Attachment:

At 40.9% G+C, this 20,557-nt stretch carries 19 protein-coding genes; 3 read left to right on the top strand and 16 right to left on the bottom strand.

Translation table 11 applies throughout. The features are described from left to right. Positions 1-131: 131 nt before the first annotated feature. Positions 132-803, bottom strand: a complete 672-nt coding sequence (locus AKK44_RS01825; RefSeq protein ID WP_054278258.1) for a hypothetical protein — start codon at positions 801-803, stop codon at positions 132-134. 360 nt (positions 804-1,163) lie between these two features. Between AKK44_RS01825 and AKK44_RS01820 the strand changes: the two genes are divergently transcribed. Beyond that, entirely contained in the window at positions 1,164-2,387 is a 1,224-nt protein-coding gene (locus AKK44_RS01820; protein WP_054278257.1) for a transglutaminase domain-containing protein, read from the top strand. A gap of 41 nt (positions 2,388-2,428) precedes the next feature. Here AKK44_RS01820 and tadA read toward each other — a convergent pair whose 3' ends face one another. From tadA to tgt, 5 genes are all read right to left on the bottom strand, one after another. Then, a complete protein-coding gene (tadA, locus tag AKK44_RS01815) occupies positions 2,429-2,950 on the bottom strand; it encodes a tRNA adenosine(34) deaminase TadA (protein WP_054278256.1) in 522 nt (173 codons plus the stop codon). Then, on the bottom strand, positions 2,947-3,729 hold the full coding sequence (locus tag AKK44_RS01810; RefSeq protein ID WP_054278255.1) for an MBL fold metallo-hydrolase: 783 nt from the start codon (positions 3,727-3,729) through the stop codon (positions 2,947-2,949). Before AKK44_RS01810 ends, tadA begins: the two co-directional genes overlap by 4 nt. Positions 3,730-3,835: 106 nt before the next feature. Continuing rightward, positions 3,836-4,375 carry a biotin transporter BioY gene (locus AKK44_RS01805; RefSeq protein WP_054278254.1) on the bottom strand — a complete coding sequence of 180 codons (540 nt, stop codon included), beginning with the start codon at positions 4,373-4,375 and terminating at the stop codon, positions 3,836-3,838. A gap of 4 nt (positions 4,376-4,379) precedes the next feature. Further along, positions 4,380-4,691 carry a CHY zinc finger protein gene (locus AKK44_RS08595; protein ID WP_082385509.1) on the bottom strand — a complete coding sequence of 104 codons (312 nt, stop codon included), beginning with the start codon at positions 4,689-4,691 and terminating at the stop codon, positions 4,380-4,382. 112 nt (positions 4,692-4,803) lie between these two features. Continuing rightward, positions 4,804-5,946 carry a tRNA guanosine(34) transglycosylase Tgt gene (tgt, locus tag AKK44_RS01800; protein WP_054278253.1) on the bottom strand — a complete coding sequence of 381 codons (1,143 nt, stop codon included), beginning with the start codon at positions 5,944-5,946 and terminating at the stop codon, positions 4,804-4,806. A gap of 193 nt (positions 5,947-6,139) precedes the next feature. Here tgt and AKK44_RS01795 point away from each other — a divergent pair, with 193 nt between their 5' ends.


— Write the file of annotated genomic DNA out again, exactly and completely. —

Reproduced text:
At 40.9% G+C, this 20,557-nt stretch carries 19 protein-coding genes; 3 read left to right on the top strand and 16 right to left on the bottom strand.

Translation table 11 applies throughout. The features are described from left to right. Positions 1-131: 131 nt before the first annotated feature. Positions 132-803, bottom strand: a complete 672-nt coding sequence (locus AKK44_RS01825; RefSeq protein ID WP_054278258.1) for a hypothetical protein — start codon at positions 801-803, stop codon at positions 132-134. 360 nt (positions 804-1,163) lie between these two features. Between AKK44_RS01825 and AKK44_RS01820 the strand changes: the two genes are divergently transcribed. Beyond that, entirely contained in the window at positions 1,164-2,387 is a 1,224-nt protein-coding gene (locus AKK44_RS01820; protein WP_054278257.1) for a transglutaminase domain-containing protein, read from the top strand. A gap of 41 nt (positions 2,388-2,428) precedes the next feature. Here AKK44_RS01820 and tadA read toward each other — a convergent pair whose 3' ends face one another. From tadA to tgt, 5 genes are all read right to left on the bottom strand, one after another. Then, a complete protein-coding gene (tadA, locus tag AKK44_RS01815) occupies positions 2,429-2,950 on the bottom strand; it encodes a tRNA adenosine(34) deaminase TadA (protein WP_054278256.1) in 522 nt (173 codons plus the stop codon). Then, on the bottom strand, positions 2,947-3,729 hold the full coding sequence (locus tag AKK44_RS01810; RefSeq protein ID WP_054278255.1) for an MBL fold metallo-hydrolase: 783 nt from the start codon (positions 3,727-3,729) through the stop codon (positions 2,947-2,949). Before AKK44_RS01810 ends, tadA begins: the two co-directional genes overlap by 4 nt. Positions 3,730-3,835: 106 nt before the next feature. Continuing rightward, positions 3,836-4,375 carry a biotin transporter BioY gene (locus AKK44_RS01805; RefSeq protein WP_054278254.1) on the bottom strand — a complete coding sequence of 180 codons (540 nt, stop codon included), beginning with the start codon at positions 4,373-4,375 and terminating at the stop codon, positions 3,836-3,838. A gap of 4 nt (positions 4,376-4,379) precedes the next feature. Further along, positions 4,380-4,691 carry a CHY zinc finger protein gene (locus AKK44_RS08595; protein ID WP_082385509.1) on the bottom strand — a complete coding sequence of 104 codons (312 nt, stop codon included), beginning with the start codon at positions 4,689-4,691 and terminating at the stop codon, positions 4,380-4,382. 112 nt (positions 4,692-4,803) lie between these two features. Continuing rightward, positions 4,804-5,946 carry a tRNA guanosine(34) transglycosylase Tgt gene (tgt, locus tag AKK44_RS01800; protein WP_054278253.1) on the bottom strand — a complete coding sequence of 381 codons (1,143 nt, stop codon included), beginning with the start codon at positions 5,944-5,946 and terminating at the stop codon, positions 4,804-4,806. A gap of 193 nt (positions 5,947-6,139) precedes the next feature. Here tgt and AKK44_RS01795 point away from each other — a divergent pair, with 193 nt between their 5' ends.